Pinioned Cygnets

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This topic contains 3 replies, has 2 voices, and was last updated by  Swan Expert 2 months ago.

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  • #13832 Reply

    Donna

    What will the parent swans do to pinioned cygnets?

    #13866 Reply

    Swan Expert
    Keymaster

    Hi Donna

    The parents will show no negative behavior toward pinioned cygnets. Because pinioning should be conducted at 1-3 weeks of age by a licensed veterinarian, the procedure should be completed in a timely manner so that the cygnets are returned to the parents within 1-2 hours. The longer the cygnets are separated from the parents, the greater probability for rejection by the parents. There are wo possible methods to prevent rejection by the parents. One is to take the female swan to the veterinarian’s facility with the cygnets so the young birds are within sight of the parent. Second, is to have the veterinarian come to your site and have the cygnets pinioned and immediately returned to the parents once the procedure is completed and no bleeding is observed. The Regal Swan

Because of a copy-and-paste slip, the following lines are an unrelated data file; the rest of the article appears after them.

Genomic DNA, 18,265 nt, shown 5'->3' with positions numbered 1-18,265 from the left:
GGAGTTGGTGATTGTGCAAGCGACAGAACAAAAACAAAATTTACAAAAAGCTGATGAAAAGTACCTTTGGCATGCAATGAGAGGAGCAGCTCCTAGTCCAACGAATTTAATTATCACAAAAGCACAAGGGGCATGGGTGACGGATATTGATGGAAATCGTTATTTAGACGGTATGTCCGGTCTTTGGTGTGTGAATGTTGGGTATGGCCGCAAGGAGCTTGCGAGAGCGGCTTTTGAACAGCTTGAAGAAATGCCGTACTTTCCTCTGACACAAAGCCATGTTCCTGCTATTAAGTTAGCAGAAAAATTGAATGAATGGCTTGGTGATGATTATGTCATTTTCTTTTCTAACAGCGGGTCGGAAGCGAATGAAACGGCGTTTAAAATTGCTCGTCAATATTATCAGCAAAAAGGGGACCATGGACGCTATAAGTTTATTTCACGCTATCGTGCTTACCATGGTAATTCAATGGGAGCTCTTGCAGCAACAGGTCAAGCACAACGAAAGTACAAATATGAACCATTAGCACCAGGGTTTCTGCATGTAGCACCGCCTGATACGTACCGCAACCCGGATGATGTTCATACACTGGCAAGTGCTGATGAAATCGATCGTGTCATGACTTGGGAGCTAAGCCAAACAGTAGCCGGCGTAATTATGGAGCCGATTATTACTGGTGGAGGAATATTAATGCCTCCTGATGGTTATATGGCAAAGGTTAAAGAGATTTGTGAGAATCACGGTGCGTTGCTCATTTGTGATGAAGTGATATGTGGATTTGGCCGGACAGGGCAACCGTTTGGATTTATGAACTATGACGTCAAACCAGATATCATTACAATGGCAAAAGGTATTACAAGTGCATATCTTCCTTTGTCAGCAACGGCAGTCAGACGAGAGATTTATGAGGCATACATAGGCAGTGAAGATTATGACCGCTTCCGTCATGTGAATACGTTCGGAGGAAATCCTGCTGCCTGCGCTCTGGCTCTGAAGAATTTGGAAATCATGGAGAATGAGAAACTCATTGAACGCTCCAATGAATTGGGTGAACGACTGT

#18999 Reply

    Andy Andreson

    I hatched 2 baby black swans,I bought a pair of adult swans and eggs my question is when is I safe to release them ( babies ) into one pond with the adults ?
    Thank you very much

    #19643 Reply

    Swan Expert
    Keymaster

    Hi Andy:

    If you hatched the cygnets without the parents, the adult swans may not accept the cygnets and try to harm them.

    If the cygnets have been kept with the parents from the time of hatching, then their should be no problem with the parents accepting the cygnets. The cygnets should be kept with the parents from day one.

    Once all eggs are hatched, realistically, all cygnets can be released onto the pond after 24 hours from the last hatching. Within 24 hours of hatching, the mother swan will take the young cygnets onto the pond. This is the realistic timing. However, if you should have many predators, i.e., snapping turtles, egrets, herons, large mouth fish, owls, hawks, and other predators, you may want to keep the cygnets and the parents in a secure pen. Now, having said this, even though you are protecting the swans from predators, you may be increasing the possibility that the family could be susceptible to injuries and disease while penned. So, you have to weigh these factors, but the best may be to release them onto the pond and let nature takes its course. The cygnets must learn from their parents the basics of survival and how to be a swan. The Regal Swan

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